This fellowship supports early or mid-career scientists and conservationists in research-based professional development that furthers amphibian conservation. Proposals that address species research priorities indicated in the Amphibian Red List and/or the Amphibian Ark Conservation Needs Assessment (CNA), or thematic research priorities indicated in the Amphibian Conservation Action Plan (ACAP) will be given preference. Applicants must be formally associated with a mentor or lead scientist at a relevant university, NGO, zoo/aquarium, or other established institution. The fellowship carries a $5,000 stipend and is open to applicants from all countries.

Applications must include: current CV, a letter from the mentor with whom the applicant is intending to work, the names and contact information (email addresses) for two additional references who may be contacted by the Amphibian Ark, and a Statement of Purpose. This Statement should be no longer than two pages and should provide specifics of the proposed research as well as the applicant’s academic and professional experiences relevant to the research. Proposals to work directly with live animals must be accompanied by copies of appropriate governmental and institutional animal-care and collecting permits as relevant, and invitations or acceptance letters from hosting institutions or programs. Fellowships are for one year, with potential for an additional one-year renewal depending on need and progress towards research goals.

Application materials and the letter of support from the mentor should be e-mailed to: Joseph Mendelson, Scientific Advisor, jmendelson@zooatlanta.org. Submission deadline: 1 September 2020.

A committee appointed by the Amphibian Ark will review all nominations and then submit their choice for award recipient to the Amphibian Ark Executive Director for endorsement.

About George and Mary Rabb

This fellowship honors Dr. George B. Rabb and his life-long partner Mary Rabb. From his boyhood days studying herps in Charleston, South Carolina through the remainder of his life, George was passionate about amphibians, conservation, and providing encouragement to developing scientists. A noted scientist, long-time Director of the Chicago Zoological Society, Chair of the Species Survival Commission of the International Union for Conservation of Nature (IUCN SSC), and recipient of numerous awards, George was a thoughtful, quiet, humble person. He never sought the limelight, and never cared about being right, only that the right thing was done. He played essentials roles in stimulating, provoking and initiating new directions in amphibian conservation, ranging from the Declining Amphibian Populations Task Force (DAPTF), the Amphibian Conservation Action Plan (ACAP), the Amphibian Ark (AArk) and the Amphibian Survival Alliance (ASA). George was a steadfast supporter and advisor to the Amphibian Ark from its inception, and this fellowship recognizes that which George held dear.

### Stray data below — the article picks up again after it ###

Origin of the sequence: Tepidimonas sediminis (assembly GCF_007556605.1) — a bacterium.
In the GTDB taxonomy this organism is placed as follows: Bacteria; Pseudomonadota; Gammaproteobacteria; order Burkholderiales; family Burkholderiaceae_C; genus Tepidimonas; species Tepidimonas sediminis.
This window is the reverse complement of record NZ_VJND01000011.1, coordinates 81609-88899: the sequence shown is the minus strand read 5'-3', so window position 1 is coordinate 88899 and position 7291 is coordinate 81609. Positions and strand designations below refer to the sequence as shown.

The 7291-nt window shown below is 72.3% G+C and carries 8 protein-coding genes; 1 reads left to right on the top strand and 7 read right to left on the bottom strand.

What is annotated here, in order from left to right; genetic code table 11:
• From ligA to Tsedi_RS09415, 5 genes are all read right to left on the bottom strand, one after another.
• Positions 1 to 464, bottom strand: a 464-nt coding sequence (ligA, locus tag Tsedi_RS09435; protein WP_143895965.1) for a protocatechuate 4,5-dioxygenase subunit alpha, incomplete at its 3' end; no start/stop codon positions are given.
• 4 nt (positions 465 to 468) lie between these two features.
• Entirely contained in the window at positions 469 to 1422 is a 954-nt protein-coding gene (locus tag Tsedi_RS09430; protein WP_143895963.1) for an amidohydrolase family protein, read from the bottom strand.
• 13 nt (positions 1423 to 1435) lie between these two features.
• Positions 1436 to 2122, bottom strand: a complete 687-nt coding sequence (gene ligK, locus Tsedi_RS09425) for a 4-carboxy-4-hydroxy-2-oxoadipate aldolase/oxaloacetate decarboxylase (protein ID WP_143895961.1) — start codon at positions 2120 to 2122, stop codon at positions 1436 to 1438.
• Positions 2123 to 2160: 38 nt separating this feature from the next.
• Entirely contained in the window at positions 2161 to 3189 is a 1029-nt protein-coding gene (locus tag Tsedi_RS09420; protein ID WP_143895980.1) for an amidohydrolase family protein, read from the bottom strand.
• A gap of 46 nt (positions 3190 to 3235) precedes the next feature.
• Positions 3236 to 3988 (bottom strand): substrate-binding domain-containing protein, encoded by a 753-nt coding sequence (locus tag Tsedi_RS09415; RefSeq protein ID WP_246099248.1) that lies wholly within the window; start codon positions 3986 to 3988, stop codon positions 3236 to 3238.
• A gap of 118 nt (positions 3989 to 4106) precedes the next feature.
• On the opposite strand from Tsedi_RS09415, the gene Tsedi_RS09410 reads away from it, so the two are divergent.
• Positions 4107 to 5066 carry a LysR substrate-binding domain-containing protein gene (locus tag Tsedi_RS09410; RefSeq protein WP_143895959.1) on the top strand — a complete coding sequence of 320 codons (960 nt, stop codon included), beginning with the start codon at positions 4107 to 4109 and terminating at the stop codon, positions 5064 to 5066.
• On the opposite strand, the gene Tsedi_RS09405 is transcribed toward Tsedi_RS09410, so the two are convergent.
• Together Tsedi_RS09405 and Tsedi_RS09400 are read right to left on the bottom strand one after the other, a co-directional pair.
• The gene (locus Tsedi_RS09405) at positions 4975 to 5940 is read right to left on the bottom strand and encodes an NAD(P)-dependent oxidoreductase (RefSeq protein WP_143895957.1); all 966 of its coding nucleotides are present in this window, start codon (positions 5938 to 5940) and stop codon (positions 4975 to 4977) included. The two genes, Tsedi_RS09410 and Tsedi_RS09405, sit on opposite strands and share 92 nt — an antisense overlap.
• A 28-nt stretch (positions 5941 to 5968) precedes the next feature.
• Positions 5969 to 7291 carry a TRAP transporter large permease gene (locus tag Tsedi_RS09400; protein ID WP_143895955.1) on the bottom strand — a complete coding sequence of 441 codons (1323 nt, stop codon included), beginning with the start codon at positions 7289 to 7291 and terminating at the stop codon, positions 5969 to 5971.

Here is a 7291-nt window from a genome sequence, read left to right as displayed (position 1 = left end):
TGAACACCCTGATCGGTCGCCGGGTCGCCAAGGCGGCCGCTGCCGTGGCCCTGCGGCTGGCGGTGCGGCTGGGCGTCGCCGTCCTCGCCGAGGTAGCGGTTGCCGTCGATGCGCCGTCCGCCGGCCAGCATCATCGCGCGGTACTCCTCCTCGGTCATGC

About the Amphibian Ark

The AArk is a joint effort of three principal partners: the World Association of Zoos and Aquariums (WAZA), the IUCN SSC Conservation Planning Specialist Group (CPSG), and the IUCN SSC Amphibian Specialist Group (ASG). AArk is a partner in the Amphibian Survival Alliance (ASA). We were formed to address the captive (ex situ) components of the Amphibian Conservation Action Plan. Our vision is the world’s amphibians safe in nature, and our mission is ensuring the survival and diversity of amphibian species focusing on those that cannot currently be safe-guarded in their natural environments.